Rare Collection of Early Australian Heritage Objects To Go Under the Hammer in Sydney

. April 23, 2007

Sunday 29 April

Neville lives at “Happy Valley” in rural NSW and established a purpose built museum on the family property to house the large collection which until now has been open to the general public only by appointment.

“This is the first time a collection of this nature has ever been offered for auction”, says Giles Moon, National Head of the Collectables Department at Bonhams & Goodman. “Whilst the convict collection will have local appeal, there is a strong international market for early whaling memorabilia and we expect the sale to attract a lot of interest from collectors in the United States and Japan”, Moon adds.

Some items of extreme rarity include the oldest item of NSW convict clothing known to exist (the provenance links it to both Bathurst and Berrima gaols); one of only two known military 1830’s period blunderbusses from the Guard Tower at Port Arthur; historical convict period documents; early whaling hand held harpoons including one from the Charles W. Morgan, an American whaleship which hunted extensively in Australian and New Zealand waters and which has been preserved at Mystic Seaport in the US. Other rare whaling items include whale guns and bomb lance guns used widely during the latter years of the sail era. Gold rush items include a gold escort wagon complete with bullion box and a gold escort Trooper’s uniform replete with side-arms and a 12th Regiment musket believed to have been used at the Eureka Stockade.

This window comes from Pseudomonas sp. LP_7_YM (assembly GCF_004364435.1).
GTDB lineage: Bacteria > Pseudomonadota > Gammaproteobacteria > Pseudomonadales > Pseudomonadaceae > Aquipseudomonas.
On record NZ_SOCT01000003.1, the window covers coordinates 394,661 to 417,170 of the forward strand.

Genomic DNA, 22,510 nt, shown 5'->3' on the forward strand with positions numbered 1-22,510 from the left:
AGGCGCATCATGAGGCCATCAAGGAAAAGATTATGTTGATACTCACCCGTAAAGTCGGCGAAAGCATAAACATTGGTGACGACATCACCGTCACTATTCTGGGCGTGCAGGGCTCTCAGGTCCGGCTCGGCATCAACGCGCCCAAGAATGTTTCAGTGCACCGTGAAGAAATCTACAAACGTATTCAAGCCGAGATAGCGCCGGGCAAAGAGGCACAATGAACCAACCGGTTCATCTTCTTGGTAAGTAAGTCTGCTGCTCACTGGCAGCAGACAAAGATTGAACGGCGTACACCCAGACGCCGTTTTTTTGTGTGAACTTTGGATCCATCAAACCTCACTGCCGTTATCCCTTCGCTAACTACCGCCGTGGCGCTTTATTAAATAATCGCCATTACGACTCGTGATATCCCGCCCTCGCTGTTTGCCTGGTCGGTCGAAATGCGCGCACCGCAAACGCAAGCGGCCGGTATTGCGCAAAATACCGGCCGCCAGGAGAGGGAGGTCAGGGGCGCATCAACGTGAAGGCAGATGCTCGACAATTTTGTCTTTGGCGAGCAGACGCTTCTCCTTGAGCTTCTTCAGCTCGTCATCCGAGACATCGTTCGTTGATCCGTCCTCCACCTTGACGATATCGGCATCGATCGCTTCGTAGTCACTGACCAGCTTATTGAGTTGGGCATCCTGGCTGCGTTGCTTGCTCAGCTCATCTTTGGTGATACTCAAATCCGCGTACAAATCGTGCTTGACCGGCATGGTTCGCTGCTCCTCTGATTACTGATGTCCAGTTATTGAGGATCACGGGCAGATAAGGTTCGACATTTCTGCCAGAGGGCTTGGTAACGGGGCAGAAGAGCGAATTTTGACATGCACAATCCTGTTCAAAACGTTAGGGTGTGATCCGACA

After years of collecting, the desire for a more simplified life has played a part in Neville’s desire to sell his treasures. “I lost my wife to cancer five years ago and have decided to dispose of this collection put together over our lifetime. I wish to pass the material on to others who can now care for and enjoy it”.

Over the years, Mr Locker has provided collections to various historical institutions and hopes his collection will be purchased by the Commonwealth and housed in Canberra on permanent display for all to see. “It breaks my heart to see these collections go to auction and be broken up”, says Neville. Because of their rarity and uniqueness to our early cultural heritage they should be purchased by the Commonwealth and housed in our national capital for all to see. The Prime Minister and I have a passion for Australia’s history. Here is the tool by which future generations of Australian children can learn about how we lived and worked in the early days of our colonial settlements.”

The Locker Collection will be sold in Sydney on Sunday 29 April at Bonhams & Goodman’s Double Bay Rooms at 7 Anderson Street. The auction will commence a 12 noon.

A fully illustrated catalogue is available online at www.bonhamsandgoodman.com.au

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Friday 27 April 10am to 5pm

Saturday 28 April 10am to 5pm

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Category: Auction News

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